In many cases, Campusi and AddAll show that the cheapest textbooks you'll find are sold overseas like at amazon.com's UK website or Blackwells in the UK. Generally, if the ISBN's are the same, you should be ok purchasing that book. These books may be the exact same books sold in the US, but just shipped overseas (and re-shipped to the US after youve purchased it). It is also a good idea to double-check that the book you are buying is the correct soft or hard cover binding. Buying from third parties on these overseas websites may pose somewhat of a challenge because if there is a problem with your order, the sellers are half-way around the world. Shipping books from overseas may cost more and take a bit longer than usual to be delivered but the high shipping may be offset by the cheaper textbook price.
Older editions of textbooks are commonly available from online textbook resellers for no more than a few dollars. For many books, changes between recent editions are insignificant, and won't have an impact on the usability of the textbook. However, for classes in fast-changing fields or classes with textbook-based assignments or problem sets, these books may be near-useless. As with international editions, page count and layout may be very different from the current edition. Previous edition textbooks tend to have very low resale value.
Online Book Exchanges
There are many websites that allow students to post their books online for free. Prospective buyers then contact the seller via email or phone to arrange to meet on campus to sell. This concept is similar to the ASUCD Used Book Board.
These websites generally have a more limited selection of books than your college bookstore, but are usually a whole lot cheaper, as students are selling to other students directly without fees. Plus, it can actually be more convenient than going to the bookstore if you arrange to meet at a place you usually go to anyway (coffee shop, library, outside your class, etc.). However, keep in mind that you have no guarantee of their intentions or identity, so be sure to play it safe and meet in public places, preferably during the day.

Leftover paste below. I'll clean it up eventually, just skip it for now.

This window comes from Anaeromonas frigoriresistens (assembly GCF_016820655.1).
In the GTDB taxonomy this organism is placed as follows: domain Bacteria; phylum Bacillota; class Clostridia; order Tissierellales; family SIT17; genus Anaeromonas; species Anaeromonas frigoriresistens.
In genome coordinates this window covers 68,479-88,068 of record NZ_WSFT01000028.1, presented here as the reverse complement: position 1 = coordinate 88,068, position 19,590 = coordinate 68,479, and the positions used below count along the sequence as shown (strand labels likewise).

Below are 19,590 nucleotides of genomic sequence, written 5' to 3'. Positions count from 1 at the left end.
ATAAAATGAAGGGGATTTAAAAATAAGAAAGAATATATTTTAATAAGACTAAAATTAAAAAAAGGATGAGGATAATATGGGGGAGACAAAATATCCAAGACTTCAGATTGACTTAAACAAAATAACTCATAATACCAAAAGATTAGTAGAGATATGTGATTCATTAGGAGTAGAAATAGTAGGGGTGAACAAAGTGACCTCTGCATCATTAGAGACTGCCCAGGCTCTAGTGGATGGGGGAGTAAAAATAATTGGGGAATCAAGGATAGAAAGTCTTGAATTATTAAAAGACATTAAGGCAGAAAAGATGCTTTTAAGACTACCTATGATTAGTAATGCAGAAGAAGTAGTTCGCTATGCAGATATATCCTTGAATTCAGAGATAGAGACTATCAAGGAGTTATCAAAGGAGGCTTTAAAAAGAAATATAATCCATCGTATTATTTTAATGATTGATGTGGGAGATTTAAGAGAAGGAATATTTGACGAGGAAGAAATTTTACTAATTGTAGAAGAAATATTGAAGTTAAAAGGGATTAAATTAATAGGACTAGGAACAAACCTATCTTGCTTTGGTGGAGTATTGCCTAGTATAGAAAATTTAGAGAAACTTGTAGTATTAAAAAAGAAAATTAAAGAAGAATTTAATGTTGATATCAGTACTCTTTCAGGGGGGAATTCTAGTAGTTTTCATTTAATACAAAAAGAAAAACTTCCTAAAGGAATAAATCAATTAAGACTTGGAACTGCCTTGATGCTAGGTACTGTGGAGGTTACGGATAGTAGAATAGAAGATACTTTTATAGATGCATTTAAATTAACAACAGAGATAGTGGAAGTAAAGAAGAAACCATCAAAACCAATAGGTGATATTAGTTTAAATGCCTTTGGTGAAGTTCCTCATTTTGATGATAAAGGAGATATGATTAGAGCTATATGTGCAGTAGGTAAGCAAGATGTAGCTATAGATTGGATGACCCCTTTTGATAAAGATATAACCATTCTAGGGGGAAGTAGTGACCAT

For high-priced, high-demand textbooks and new editions, rental may also be an option. Before new editions are available to the used market (Amazon, eBay and Half.com), textbook rental companies will offer rentals at significantly below retail price.
Selling Your Textbooks
Also see Textbook buyback.
You can always sell your book back to the UC Davis Bookstore. They will give you about 50% of the new book price if you are lucky or tell you that your book is worthless and send you on your way (avoid selling back to the bookstore unless you are desperate for fast cash and have a starving family to feed).
If your not in a hurry, and want to avoid any fees and thus get the best price for your book, your best bet would be to post your book on the free online book exchange websites. You could also always sell your books online or at the ASUCD Book Exchange or to one of the off-campus bookstores.
Note that if your book is not being used the next quarter, it will be worth a lot less. Waiting until the book is used again will net you more money back. However, the longer you wait, the higher the likelihood that a new edition will come out, which can sometimes make your book worthless.
You could always try to take some classes without books.
New York Times Article about International editions and overseas purchases.
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2007-09-27 11:43:44 what happened to the cool files book tool on davis wiki? The link above no longer works. The book search thing was one of the most useful tools for getting books without having to go to the bookstore in person in order to find out what books you need. Using the davis wiki tool has saved me hundreds of dollars every quarter over the awful UCD bookstore. —BenJohnson
2011-04-03 00:40:51 I don't know if I should be saying this, but if one is absolutely forced to or is curious, it is possible to find ebook versions of quite a few textbooks floating around on the internet. Of course, this is very much illegal, but if you've bought the print edition and don't want to lug it around campus (MAT 21-series) or want to compare the differences between the 8th and 9th editions of the ENG 35 book (word-for-word with the exception of the problem set), it's worth a shot. —HarrisonM